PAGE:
The Scientific Processes During Perming & Relaxing

The hair perming process
Perming process - Photo: Shutterstock
As we know, the hair is made up of protein chains held together by series of physical and chemical bonds which give the hair its shape and strength. The bonds we are most concerned with in styling the hair are the side bonds.
Side bonds are found in two forms – physical side bonds and chemical side bonds. Breaking and reforming these side bonds allow us to rearrange the wave pattern of the hair. Physical side bonds can be broken using heat and water and reform when the hair dries and/or cools.
However, this article is about perming and relaxing and the scientific processes that occur. When the hair is permed (and sometimes when straightened) the disulfide bonds (the chemical side bonds) of the hair are broken through a chemical reaction called ‘reduction’. A reduction reaction involves either the removal of oxygen or the addition of hydrogen. In the case of permanent waving, the reduction is due to the addition of hydrogen.
The disulfide bonds join one sulfur atom on one polypeptide chain to another sulfur atom on different polypeptide chain. Perms use reducing agents called thiol compounds, which break the disulfide bonds by adding a hydrogen atom to each of the sulfur atoms in the disulfide bonds. With the disulfide bonds broken, the polypeptide chains are able to slip into their new shape.
The broken disulfide bonds are reformed through the neutralization of the thio compound used to break them. The most common neutralizer is hydrogen peroxide and the chemical process that removes the hydrogen atoms and reforms the disulfide bonds is called “oxidation”.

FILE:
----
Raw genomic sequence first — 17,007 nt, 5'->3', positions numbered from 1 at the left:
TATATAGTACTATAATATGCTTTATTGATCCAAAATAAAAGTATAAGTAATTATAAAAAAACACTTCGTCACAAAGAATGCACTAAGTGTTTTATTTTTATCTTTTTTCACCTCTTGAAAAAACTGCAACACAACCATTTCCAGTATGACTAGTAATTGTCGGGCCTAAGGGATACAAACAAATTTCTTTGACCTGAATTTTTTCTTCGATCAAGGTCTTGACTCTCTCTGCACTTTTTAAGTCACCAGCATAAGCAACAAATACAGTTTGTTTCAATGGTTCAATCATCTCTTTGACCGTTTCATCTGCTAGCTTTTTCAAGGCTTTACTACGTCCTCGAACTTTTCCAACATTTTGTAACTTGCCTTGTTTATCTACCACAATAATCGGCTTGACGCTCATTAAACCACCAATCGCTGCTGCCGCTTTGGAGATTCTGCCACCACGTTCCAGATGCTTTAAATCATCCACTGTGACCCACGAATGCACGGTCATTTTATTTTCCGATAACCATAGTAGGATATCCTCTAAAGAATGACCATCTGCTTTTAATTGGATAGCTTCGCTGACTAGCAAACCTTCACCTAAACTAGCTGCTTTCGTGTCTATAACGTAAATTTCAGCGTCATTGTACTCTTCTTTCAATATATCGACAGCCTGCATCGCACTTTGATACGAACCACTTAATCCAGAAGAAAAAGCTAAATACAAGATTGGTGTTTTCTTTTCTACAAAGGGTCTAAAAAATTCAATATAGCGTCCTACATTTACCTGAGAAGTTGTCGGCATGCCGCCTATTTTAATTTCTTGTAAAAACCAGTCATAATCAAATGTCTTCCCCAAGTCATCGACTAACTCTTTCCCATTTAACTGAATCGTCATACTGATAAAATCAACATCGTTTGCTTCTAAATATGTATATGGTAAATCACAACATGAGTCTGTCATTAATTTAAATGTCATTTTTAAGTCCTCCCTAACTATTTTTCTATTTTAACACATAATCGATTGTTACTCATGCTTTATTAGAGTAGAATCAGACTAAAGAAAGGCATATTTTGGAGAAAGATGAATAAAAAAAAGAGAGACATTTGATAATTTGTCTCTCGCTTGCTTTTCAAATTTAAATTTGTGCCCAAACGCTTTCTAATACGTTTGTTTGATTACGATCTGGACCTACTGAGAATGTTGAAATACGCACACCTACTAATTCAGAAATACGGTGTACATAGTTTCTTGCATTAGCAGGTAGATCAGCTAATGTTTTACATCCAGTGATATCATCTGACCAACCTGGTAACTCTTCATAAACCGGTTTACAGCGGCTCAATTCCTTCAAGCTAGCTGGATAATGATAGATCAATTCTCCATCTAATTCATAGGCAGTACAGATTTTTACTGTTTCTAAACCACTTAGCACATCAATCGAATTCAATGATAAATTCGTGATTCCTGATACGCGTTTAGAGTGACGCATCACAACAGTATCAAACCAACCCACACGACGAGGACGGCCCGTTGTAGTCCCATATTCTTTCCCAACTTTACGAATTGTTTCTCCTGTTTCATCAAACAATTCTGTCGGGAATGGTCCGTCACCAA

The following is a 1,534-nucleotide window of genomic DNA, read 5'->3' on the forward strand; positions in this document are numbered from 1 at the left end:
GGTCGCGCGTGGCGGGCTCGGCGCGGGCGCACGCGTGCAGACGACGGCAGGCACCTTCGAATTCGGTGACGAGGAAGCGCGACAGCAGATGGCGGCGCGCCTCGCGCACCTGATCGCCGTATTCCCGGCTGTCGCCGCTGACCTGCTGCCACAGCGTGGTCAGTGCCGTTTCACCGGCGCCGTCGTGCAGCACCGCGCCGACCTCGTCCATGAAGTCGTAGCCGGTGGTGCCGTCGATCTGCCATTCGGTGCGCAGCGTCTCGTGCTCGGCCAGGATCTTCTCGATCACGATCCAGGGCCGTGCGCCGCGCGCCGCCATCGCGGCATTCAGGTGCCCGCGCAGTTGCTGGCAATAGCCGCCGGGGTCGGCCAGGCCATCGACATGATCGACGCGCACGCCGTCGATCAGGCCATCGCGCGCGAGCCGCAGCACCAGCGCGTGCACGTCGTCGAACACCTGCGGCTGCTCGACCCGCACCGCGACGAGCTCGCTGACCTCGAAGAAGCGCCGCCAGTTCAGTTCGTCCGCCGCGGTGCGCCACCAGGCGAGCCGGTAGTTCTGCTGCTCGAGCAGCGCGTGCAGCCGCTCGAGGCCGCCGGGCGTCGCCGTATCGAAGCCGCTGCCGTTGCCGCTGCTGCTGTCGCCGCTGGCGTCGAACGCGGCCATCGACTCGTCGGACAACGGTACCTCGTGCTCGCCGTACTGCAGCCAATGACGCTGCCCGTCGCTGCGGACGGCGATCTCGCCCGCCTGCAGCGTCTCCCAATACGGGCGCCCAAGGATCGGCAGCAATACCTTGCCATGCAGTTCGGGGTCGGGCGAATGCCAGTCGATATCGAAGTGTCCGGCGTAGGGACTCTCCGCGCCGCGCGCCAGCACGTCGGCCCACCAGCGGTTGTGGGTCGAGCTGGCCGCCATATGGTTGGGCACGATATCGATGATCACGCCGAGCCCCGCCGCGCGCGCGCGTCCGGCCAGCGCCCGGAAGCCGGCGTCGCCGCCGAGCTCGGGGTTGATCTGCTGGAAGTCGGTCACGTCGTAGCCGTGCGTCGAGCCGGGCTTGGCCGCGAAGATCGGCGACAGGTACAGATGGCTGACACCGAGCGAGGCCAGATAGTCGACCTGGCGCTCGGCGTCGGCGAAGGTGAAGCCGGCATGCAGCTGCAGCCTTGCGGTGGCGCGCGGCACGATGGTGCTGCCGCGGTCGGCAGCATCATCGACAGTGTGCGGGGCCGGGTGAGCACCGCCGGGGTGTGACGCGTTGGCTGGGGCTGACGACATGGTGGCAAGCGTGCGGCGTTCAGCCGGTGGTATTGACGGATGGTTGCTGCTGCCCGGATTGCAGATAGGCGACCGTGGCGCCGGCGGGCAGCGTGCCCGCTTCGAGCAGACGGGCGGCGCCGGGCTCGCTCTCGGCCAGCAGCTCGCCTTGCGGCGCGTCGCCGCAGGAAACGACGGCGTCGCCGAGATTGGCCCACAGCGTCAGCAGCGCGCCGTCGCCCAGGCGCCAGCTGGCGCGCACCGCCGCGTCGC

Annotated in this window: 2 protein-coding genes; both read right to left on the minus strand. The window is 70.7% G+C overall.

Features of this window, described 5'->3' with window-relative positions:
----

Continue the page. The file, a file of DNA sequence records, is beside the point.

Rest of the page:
Oxidation can result in the lightening of the hair color – especially if a strong thio compound was used – and this is why the hair should be rinsed carefully and blotted thoroughly before applying the neutralizer. The oxidation reaction combines the hydrogen and oxygen atoms in the peroxide molecules with the hydrogen atoms used to break the disulfide bonds to form two separate molecules of water. (Peroxide {H2O2} + Hydrogen + Hydrogen {+ H + H} = Water {H2O + H2O})
The removal of the hydrogen atoms from the sulfur atoms forces them to reform their disulfide bonds in the new shape (around the perm rods). The process is the same for relaxers and straighteners that use thio compounds, except that these are removing curl rather than creating it.
Hydroxide relaxers break the disulfide bonds in the hair by removing one atom of sulfur from the disulfide bond and thereby converting it into a lanthionine bond. This process is called lanthionization. When a hydroxide relaxer breaks a disulfide bond the bond is permanently broken and can never be reformed.
Hydroxide relaxers leave the hair extremely alkaline even after rinsing. To restore the pH balance of the hair, an acid-balanced shampoo or normalizing lotion neutralizes any remaining hydroxide ions to lower the pH of the hair and scalp. Some neutralizing shampoos intended for use after hydroxide relaxers have a built-in color-change indicator to show when the hair’s pH has returned to normal.
The neutralization/normalizing process with hydroxide relaxers never uses any oxidation, in fact, oxidizing agents can seriously damage hydroxide relaxed hair.
Stacy - Hair Stylist     ©
See also:
How perms work
The natural pH level for hair
A guide to permanent waves